Fresh of their final extended roadtrip of the regular season, the Canucks will renew acquaintances with the the new-look Los Angeles Kings on national television tonight in Vancouver. The Kings are a tough team, and while they’ve struggled offensively this season, they absolutely dominate possession and have received superb goaltending from Jonathan Quick. The combination makes the Kings nigh impossible to score on.
The Kings are currently holding down eighth spot in the West, but are only a single point out of third place in the conference. If the Kings fail to win their division (though, I suspect they will figure out a way to win it) they’ll be a nightmare first round opponent for either of the top-two seeds. Tonight’s game is a potential playoff preview against a physical team that has punched the Canucks squarely in the mouth several times this season, and have spoken openly about their animosity for the Canucks players. Sounds pretty fun!
Click past the jump for a more thorough recap and the underlying numbers!
Puck Drop: 7 PM PST
Television: TSN Radio: The Team
The Kings in Vancouver means Willie Mitchell gets to play in his home Province, where he remains extremely well regarded. Mitchell was a warrior for the Canucks, and despite being something of a goat in games 4 and 6 of the 08/09 series against the Blackhawks, Mitchell remains one of the team’s most popular former players.
After the severe concussion symptoms he dealt with in his final season in Vancouver, Mitchell has managed to stay healthy this season, appearing in 68 games and playing very solid hockey for the Kings. That’s great news. Not such great news?Because the game is on TSN as opposed to Sportsnet Pacific tonight, we won’t get to hear Shorty’s constant suggestive references to Willie Mitchell’s "long-reach."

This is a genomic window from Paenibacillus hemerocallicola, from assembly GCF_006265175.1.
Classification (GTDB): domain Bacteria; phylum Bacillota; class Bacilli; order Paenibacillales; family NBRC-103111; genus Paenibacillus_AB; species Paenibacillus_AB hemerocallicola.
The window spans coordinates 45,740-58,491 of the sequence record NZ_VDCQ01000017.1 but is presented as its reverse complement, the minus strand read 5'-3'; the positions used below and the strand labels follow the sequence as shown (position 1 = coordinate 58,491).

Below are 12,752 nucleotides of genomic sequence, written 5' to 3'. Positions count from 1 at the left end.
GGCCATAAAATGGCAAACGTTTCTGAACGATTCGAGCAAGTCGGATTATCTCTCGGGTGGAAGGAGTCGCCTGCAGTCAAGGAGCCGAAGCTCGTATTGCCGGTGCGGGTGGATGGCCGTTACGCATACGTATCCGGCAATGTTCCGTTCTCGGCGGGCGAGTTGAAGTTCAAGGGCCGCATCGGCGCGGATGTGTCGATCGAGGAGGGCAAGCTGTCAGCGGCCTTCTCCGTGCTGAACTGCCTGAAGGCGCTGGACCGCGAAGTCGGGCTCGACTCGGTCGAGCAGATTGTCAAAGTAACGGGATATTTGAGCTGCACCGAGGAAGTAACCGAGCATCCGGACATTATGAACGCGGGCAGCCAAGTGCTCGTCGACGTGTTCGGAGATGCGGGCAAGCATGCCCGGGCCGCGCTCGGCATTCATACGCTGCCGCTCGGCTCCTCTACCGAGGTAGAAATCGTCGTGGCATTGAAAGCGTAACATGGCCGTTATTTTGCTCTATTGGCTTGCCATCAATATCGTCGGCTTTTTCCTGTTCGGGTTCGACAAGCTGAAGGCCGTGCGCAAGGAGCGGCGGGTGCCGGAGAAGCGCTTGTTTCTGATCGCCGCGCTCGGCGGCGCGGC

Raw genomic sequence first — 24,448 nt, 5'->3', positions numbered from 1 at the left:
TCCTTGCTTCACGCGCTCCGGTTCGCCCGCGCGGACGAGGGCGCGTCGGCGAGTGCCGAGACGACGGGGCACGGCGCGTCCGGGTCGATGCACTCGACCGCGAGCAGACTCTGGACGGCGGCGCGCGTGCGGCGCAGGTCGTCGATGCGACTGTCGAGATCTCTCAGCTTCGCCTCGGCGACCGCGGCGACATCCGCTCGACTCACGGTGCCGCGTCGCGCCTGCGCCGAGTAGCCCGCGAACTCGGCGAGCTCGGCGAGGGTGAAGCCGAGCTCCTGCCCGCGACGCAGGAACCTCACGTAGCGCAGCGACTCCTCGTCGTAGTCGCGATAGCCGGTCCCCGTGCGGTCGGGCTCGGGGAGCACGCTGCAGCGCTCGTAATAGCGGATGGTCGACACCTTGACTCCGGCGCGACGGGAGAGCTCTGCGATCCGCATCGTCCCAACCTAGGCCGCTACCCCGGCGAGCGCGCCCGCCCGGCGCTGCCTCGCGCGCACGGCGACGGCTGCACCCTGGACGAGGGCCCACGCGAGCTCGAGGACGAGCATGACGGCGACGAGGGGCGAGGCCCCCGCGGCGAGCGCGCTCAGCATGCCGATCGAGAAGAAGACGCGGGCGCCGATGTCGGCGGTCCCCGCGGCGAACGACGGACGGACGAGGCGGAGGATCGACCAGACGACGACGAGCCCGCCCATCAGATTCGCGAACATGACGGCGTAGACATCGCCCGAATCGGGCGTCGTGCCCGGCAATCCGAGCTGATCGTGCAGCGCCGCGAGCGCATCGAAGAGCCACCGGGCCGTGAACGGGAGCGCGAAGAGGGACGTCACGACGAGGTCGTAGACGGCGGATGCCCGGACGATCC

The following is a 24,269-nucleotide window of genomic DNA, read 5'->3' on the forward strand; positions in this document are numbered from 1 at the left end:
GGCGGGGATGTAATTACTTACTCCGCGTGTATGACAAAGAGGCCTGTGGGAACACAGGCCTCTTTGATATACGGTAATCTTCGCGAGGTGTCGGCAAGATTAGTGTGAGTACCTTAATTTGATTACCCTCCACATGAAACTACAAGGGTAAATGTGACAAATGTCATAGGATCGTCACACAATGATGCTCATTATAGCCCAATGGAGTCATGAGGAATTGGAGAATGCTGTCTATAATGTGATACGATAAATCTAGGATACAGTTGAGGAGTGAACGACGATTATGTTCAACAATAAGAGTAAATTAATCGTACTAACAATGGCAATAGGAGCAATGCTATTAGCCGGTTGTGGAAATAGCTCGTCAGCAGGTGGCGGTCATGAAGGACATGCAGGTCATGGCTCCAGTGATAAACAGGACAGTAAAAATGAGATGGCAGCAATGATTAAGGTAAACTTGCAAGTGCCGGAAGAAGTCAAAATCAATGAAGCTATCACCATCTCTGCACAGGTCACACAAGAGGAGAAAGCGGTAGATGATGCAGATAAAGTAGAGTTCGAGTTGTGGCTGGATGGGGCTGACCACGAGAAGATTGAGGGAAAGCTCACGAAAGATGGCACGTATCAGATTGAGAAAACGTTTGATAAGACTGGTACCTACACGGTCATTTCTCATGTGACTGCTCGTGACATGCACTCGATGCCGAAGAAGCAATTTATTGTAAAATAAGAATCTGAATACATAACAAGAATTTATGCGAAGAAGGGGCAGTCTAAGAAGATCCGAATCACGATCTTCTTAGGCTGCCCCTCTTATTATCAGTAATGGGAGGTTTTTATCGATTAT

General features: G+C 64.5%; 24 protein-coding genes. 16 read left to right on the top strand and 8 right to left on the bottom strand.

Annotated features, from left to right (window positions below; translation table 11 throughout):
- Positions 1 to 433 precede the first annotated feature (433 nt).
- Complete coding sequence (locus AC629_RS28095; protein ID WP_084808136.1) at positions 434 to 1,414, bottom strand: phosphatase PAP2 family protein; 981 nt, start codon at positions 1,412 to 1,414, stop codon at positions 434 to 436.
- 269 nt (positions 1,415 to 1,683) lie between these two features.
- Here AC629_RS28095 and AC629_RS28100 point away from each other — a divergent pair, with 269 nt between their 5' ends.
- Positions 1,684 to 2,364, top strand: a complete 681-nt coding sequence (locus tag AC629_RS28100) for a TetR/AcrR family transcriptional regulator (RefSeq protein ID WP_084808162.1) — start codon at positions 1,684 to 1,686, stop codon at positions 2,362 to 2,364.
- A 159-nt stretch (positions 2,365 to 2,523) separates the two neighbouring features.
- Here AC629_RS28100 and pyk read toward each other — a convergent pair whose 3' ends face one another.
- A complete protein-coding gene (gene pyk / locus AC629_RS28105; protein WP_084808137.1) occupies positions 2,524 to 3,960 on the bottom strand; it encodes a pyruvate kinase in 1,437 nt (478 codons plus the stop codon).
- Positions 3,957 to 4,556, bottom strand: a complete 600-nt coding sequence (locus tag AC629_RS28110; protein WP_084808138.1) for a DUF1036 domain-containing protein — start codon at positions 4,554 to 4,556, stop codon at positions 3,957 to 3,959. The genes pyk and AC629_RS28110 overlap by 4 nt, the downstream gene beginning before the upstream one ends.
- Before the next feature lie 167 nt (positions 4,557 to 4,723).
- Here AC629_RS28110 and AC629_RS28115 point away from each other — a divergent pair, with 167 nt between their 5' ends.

In three previous meetings against the Kings this season, the Canucks are 1-1-1 having won once, lost once and lost in the shootout once. In aggregate, the Kings are absolutely kicking the Canucks’ teeth in, and handily controlling the game at even-strength. The Kings have controlled 57.1% of the even-strength shots in the team’s previous three meetings, and they’ve buried the Canucks in total shot attempts 5-on-5.
In the first game of the season, the Kings played undisciplined hockey and threw the game away early (before the Refs made two bad calls, waiving off a Rome goal that should’ve counted, then making a reputation call and throwing him out of the game for a legal hit that allowed LA to make the game somewhat interesting.) In the second meeting of the season, the Canucks put in some uninspiring work and were pushed around and convincingly routed on New Years Eve. In the third meeting between the two teams, the Kings pulverized Vancouver’s club, but a late David Booth goal took the game to a shootout, as the Canucks earned an undeserved point.